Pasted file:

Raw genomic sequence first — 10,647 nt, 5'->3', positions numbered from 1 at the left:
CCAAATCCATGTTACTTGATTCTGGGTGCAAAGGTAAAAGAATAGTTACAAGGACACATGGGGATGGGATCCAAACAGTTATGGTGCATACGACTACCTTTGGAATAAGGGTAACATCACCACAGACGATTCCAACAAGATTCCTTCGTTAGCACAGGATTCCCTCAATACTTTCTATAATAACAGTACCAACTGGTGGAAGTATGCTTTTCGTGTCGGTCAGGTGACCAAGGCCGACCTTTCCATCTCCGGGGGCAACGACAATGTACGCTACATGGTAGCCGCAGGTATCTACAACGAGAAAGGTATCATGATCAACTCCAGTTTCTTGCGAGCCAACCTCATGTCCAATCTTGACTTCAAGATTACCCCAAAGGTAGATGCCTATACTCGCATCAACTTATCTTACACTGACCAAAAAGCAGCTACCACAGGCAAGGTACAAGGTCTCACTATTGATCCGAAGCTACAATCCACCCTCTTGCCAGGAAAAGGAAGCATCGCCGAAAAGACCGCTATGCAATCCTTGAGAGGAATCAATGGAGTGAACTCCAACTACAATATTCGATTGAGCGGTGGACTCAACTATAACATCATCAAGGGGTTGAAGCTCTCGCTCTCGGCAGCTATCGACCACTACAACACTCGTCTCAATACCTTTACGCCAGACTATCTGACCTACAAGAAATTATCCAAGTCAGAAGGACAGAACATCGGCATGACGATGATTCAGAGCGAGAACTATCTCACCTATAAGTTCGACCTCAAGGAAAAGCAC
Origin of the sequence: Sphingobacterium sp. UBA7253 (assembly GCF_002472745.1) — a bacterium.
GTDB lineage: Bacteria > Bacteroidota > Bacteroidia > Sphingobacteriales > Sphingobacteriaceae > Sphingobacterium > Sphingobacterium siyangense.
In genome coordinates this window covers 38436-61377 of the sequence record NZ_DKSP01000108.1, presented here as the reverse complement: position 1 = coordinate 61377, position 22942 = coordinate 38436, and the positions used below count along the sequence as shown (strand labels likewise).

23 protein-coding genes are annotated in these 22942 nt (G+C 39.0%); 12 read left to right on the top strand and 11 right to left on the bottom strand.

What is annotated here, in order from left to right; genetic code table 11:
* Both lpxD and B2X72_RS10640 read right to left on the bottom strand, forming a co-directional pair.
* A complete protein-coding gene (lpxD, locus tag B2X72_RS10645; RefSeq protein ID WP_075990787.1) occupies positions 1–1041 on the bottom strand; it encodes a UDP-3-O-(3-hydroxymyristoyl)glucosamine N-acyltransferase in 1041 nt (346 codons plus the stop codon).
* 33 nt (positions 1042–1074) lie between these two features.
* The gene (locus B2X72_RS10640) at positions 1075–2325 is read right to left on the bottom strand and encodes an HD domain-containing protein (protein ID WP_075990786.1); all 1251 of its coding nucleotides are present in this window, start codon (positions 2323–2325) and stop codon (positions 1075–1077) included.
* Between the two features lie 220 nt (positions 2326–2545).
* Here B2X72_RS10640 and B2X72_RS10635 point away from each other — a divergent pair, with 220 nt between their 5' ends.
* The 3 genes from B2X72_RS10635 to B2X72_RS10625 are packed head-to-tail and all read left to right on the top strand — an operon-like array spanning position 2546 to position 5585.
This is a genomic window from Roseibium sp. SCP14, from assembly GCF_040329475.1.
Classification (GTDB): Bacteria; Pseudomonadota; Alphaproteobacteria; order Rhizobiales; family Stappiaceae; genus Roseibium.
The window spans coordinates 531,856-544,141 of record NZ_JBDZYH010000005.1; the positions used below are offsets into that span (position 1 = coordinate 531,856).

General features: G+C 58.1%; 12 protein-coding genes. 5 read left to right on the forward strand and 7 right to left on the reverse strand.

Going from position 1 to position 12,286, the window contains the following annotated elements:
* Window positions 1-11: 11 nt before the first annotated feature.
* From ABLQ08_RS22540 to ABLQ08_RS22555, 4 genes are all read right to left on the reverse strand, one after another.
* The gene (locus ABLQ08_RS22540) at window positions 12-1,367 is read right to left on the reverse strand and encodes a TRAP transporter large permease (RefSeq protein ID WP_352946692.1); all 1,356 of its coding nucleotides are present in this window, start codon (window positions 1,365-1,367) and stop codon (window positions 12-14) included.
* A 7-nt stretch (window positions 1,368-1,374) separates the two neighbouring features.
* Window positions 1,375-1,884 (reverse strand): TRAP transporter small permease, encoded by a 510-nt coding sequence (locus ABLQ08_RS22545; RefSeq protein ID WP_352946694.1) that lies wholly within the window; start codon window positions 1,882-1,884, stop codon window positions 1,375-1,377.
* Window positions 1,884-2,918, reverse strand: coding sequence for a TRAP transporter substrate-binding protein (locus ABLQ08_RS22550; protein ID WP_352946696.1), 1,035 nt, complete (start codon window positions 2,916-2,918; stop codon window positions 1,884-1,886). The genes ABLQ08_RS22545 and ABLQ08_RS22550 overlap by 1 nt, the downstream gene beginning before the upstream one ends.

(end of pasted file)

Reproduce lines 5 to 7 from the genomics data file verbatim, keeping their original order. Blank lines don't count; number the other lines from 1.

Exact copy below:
In genome coordinates this window covers 38436-61377 of the sequence record NZ_DKSP01000108.1, presented here as the reverse complement: position 1 = coordinate 61377, position 22942 = coordinate 38436, and the positions used below count along the sequence as shown (strand labels likewise).

23 protein-coding genes are annotated in these 22942 nt (G+C 39.0%); 12 read left to right on the top strand and 11 right to left on the bottom strand.

What is annotated here, in order from left to right; genetic code table 11: